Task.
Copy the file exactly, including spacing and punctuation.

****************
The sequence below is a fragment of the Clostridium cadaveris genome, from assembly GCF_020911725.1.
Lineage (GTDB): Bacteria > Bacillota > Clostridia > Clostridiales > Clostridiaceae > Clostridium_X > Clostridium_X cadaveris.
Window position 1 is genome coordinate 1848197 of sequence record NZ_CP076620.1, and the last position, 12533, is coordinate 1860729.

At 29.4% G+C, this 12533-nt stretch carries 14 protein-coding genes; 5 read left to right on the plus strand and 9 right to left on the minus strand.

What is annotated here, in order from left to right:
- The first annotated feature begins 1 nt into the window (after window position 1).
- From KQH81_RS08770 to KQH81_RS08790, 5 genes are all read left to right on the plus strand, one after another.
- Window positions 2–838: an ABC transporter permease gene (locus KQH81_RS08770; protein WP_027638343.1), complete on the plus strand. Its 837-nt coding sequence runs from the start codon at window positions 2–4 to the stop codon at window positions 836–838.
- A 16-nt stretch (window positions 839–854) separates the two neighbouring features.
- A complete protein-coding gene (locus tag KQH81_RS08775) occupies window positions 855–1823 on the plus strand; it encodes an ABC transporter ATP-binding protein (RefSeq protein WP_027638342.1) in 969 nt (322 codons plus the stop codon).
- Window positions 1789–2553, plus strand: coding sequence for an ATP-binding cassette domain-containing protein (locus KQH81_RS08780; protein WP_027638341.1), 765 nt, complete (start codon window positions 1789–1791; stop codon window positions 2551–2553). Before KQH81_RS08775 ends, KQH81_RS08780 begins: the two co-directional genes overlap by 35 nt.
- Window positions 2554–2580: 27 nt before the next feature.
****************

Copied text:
The sequence below is a fragment of the Clostridium cadaveris genome, from assembly GCF_020911725.1.
Lineage (GTDB): Bacteria > Bacillota > Clostridia > Clostridiales > Clostridiaceae > Clostridium_X > Clostridium_X cadaveris.
Window position 1 is genome coordinate 1848197 of sequence record NZ_CP076620.1, and the last position, 12533, is coordinate 1860729.

At 29.4% G+C, this 12533-nt stretch carries 14 protein-coding genes; 5 read left to right on the plus strand and 9 right to left on the minus strand.

What is annotated here, in order from left to right:
- The first annotated feature begins 1 nt into the window (after window position 1).
- From KQH81_RS08770 to KQH81_RS08790, 5 genes are all read left to right on the plus strand, one after another.
- Window positions 2–838: an ABC transporter permease gene (locus KQH81_RS08770; protein WP_027638343.1), complete on the plus strand. Its 837-nt coding sequence runs from the start codon at window positions 2–4 to the stop codon at window positions 836–838.
- A 16-nt stretch (window positions 839–854) separates the two neighbouring features.
- A complete protein-coding gene (locus tag KQH81_RS08775) occupies window positions 855–1823 on the plus strand; it encodes an ABC transporter ATP-binding protein (RefSeq protein WP_027638342.1) in 969 nt (322 codons plus the stop codon).
- Window positions 1789–2553, plus strand: coding sequence for an ATP-binding cassette domain-containing protein (locus KQH81_RS08780; protein WP_027638341.1), 765 nt, complete (start codon window positions 1789–1791; stop codon window positions 2551–2553). Before KQH81_RS08775 ends, KQH81_RS08780 begins: the two co-directional genes overlap by 35 nt.
- Window positions 2554–2580: 27 nt before the next feature.